2014 Cambodia – Andrew Kim

Left with Questions, Returned with Answers

“Let them praise his name in the dance: let them sing praises unto him with the timbrel and harp. For the LORD taketh pleasure in his people: he will beautify the meek with salvation.” -Psalm 149:3-4

This winter, I had the amazing opportunity to embark on my first ever overseas missions trip. Even before applying, Cambodia as a nation was strangely highlighted to me. It was the first overseas missions destination of Ahreum Kim’s (my older sister) as well as Jin Chung’s (my small group leader). When I filled out my application form, it what mission fields I would be interested in (Manipur, Chennai, LA/LV, Dumaguete, Phnom Penh). And Cambodia was the only one I checked off. Already, it felt as if Cambodia was calling.

But throughout training, meetings, dance practices, and singing practices I had two questions constantly in the back of my head:

  • Do short-term missions really matter? Do they make a lasting impact?
  • Is my dancing really evangelism? Or just entertainment?

But once we arrived in the field for our first slum outreach, my first question was answered. The team was praying for a woman who had been unable to walk for 2 months. It took 3 attempts, but suddenly the lady said that she felt 100% healing. She got up and began to jump up and down right before us, with tears streaming down her face. When I saw the look in her eyes, I knew that God had sent out team to change her life. There was no way that she could forget this supernatural experience. As I was thinking about this truth, I was suddenly reminded of how once Korea was a Christ-less nation. It was the faithful work of missionaries and ministry teams that transformed Korea into a nation of God’s favor and presence.

My second question regarding dance evangelism was answered a few days later. Previously, whenever I did some spin moves at an outreach, I heard the cheers, but I still felt that my dance was only icing, whereas the cake was the prayer and message. However, one day at a local high school I heard that one of the students was a dancer. After talking to him, I found out he was actually a bboy (breakdancer), just like me. I felt strongly convicted about doubting the use of dance as a means for evangelism. And so we actually had a dance circle right outside the classroom. This boy was so excited that we shared similar passions. He later came to the local church we were ministering, where we were scheduled to performed again for the youth. Through this encounter, God revealed to me that dancing ministry can be like praise music. It can be a way to open and prepare hearts to hear the Word of God. And in this case specifically, it was a way to reach out and connect to someone who normally would have been unreachable. This was the first time that I felt like I was directly using dance to spread the truth of Christ. I left with fresh revelation about the importance and versatility of dance ministry. My prayer is that this bboy God led me to will become connected at this local church and really grow in the Lord.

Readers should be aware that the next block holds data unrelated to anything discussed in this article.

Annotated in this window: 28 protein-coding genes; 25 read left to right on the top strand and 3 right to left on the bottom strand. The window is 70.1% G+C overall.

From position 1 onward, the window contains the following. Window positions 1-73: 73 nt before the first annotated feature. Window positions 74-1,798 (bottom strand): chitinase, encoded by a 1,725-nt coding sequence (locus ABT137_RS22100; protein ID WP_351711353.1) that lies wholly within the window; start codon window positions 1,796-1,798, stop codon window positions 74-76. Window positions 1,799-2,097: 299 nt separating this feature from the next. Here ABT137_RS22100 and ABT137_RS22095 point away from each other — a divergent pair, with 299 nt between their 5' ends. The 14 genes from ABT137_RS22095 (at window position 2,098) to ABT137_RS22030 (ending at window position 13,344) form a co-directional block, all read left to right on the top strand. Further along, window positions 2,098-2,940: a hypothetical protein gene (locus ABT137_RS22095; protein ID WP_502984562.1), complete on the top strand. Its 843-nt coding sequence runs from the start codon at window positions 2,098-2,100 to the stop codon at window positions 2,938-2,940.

My team and I have so many more revelations we wish we could share, but this was but a small scene in our wild and crazy adventure in the nation of Cambodia. Thank you for all those who sowed into this trip. It was the careful stewardship of the local pastors that cultivated the fruit, but our team came as reapers, and together we harvested for God’s Kingdom. I highly encourage that any Christian who has yet to go on missions to do so. This was only my first trip, but the experience dramatically shifted my heart, my mind, and my spirit. Thank you so much for your partnership.

Comments

  1. Hector Sierra says:

    Hi, if u have a chance can you reply to me, I have a girlfriend in Cambodia I want to know the process how to get marry okay please call me

    Thanks, god bless you

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